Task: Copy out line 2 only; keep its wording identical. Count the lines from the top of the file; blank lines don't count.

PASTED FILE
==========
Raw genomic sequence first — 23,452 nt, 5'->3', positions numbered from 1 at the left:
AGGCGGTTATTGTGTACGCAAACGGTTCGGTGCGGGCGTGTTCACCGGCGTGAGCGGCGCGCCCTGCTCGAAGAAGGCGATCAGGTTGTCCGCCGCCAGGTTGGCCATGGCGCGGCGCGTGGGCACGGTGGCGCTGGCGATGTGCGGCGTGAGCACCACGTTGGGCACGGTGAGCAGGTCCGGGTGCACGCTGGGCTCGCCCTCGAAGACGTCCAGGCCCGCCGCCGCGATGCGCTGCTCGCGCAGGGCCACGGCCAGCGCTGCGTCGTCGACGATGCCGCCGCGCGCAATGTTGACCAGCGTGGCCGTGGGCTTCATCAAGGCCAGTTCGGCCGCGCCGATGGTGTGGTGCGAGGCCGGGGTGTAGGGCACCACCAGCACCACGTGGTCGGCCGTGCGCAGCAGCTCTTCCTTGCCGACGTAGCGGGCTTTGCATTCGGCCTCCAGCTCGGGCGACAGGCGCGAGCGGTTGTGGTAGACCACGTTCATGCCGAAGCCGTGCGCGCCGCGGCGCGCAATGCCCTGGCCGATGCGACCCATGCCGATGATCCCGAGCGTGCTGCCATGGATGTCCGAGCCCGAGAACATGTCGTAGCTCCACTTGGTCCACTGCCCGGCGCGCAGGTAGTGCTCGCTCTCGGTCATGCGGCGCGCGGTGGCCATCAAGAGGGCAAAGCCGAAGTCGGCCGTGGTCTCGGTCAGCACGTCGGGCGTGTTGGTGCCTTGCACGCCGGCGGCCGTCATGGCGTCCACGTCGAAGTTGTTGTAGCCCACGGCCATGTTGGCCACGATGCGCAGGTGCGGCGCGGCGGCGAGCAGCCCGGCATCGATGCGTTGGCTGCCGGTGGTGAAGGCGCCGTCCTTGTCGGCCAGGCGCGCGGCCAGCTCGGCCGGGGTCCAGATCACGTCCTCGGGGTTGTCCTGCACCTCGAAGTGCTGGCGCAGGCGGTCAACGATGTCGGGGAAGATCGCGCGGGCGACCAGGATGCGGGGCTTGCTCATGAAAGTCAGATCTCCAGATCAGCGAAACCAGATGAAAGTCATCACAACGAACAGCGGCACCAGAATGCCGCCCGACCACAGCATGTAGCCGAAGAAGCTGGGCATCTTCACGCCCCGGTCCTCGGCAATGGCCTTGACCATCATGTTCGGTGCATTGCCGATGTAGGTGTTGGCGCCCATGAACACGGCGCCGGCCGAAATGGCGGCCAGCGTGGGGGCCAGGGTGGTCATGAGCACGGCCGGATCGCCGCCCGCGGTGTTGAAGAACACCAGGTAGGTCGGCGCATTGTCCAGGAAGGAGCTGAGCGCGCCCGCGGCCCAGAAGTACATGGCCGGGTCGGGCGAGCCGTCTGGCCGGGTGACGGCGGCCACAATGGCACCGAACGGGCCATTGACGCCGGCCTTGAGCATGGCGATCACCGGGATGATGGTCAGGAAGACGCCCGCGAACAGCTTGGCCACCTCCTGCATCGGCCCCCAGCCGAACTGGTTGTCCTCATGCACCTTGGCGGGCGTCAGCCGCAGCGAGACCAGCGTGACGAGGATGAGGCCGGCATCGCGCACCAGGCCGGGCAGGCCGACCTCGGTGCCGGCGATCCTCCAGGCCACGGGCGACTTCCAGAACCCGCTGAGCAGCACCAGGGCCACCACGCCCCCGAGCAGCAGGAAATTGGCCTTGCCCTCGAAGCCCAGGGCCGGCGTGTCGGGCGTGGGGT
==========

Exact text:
AGGCGGTTATTGTGTACGCAAACGGTTCGGTGCGGGCGTGTTCACCGGCGTGAGCGGCGCGCCCTGCTCGAAGAAGGCGATCAGGTTGTCCGCCGCCAGGTTGGCCATGGCGCGGCGCGTGGGCACGGTGGCGCTGGCGATGTGCGGCGTGAGCACCACGTTGGGCACGGTGAGCAGGTCCGGGTGCACGCTGGGCTCGCCCTCGAAGACGTCCAGGCCCGCCGCCGCGATGCGCTGCTCGCGCAGGGCCACGGCCAGCGCTGCGTCGTCGACGATGCCGCCGCGCGCAATGTTGACCAGCGTGGCCGTGGGCTTCATCAAGGCCAGTTCGGCCGCGCCGATGGTGTGGTGCGAGGCCGGGGTGTAGGGCACCACCAGCACCACGTGGTCGGCCGTGCGCAGCAGCTCTTCCTTGCCGACGTAGCGGGCTTTGCATTCGGCCTCCAGCTCGGGCGACAGGCGCGAGCGGTTGTGGTAGACCACGTTCATGCCGAAGCCGTGCGCGCCGCGGCGCGCAATGCCCTGGCCGATGCGACCCATGCCGATGATCCCGAGCGTGCTGCCATGGATGTCCGAGCCCGAGAACATGTCGTAGCTCCACTTGGTCCACTGCCCGGCGCGCAGGTAGTGCTCGCTCTCGGTCATGCGGCGCGCGGTGGCCATCAAGAGGGCAAAGCCGAAGTCGGCCGTGGTCTCGGTCAGCACGTCGGGCGTGTTGGTGCCTTGCACGCCGGCGGCCGTCATGGCGTCCACGTCGAAGTTGTTGTAGCCCACGGCCATGTTGGCCACGATGCGCAGGTGCGGCGCGGCGGCGAGCAGCCCGGCATCGATGCGTTGGCTGCCGGTGGTGAAGGCGCCGTCCTTGTCGGCCAGGCGCGCGGCCAGCTCGGCCGGGGTCCAGATCACGTCCTCGGGGTTGTCCTGCACCTCGAAGTGCTGGCGCAGGCGGTCAACGATGTCGGGGAAGATCGCGCGGGCGACCAGGATGCGGGGCTTGCTCATGAAAGTCAGATCTCCAGATCAGCGAAACCAGATGAAAGTCATCACAACGAACAGCGGCACCAGAATGCCGCCCGACCACAGCATGTAGCCGAAGAAGCTGGGCATCTTCACGCCCCGGTCCTCGGCAATGGCCTTGACCATCATGTTCGGTGCATTGCCGATGTAGGTGTTGGCGCCCATGAACACGGCGCCGGCCGAAATGGCGGCCAGCGTGGGGGCCAGGGTGGTCATGAGCACGGCCGGATCGCCGCCCGCGGTGTTGAAGAACACCAGGTAGGTCGGCGCATTGTCCAGGAAGGAGCTGAGCGCGCCCGCGGCCCAGAAGTACATGGCCGGGTCGGGCGAGCCGTCTGGCCGGGTGACGGCGGCCACAATGGCACCGAACGGGCCATTGACGCCGGCCTTGAGCATGGCGATCACCGGGATGATGGTCAGGAAGACGCCCGCGAACAGCTTGGCCACCTCCTGCATCGGCCCCCAGCCGAACTGGTTGTCCTCATGCACCTTGGCGGGCGTCAGCCGCAGCGAGACCAGCGTGACGAGGATGAGGCCGGCATCGCGCACCAGGCCGGGCAGGCCGACCTCGGTGCCGGCGATCCTCCAGGCCACGGGCGACTTCCAGAACCCGCTGAGCAGCACCAGGGCCACCACGCCCCCGAGCAGCAGGAAATTGGCCTTGCCCTCGAAGCCCAGGGCCGGCGTGTCGGGCGTGGGGT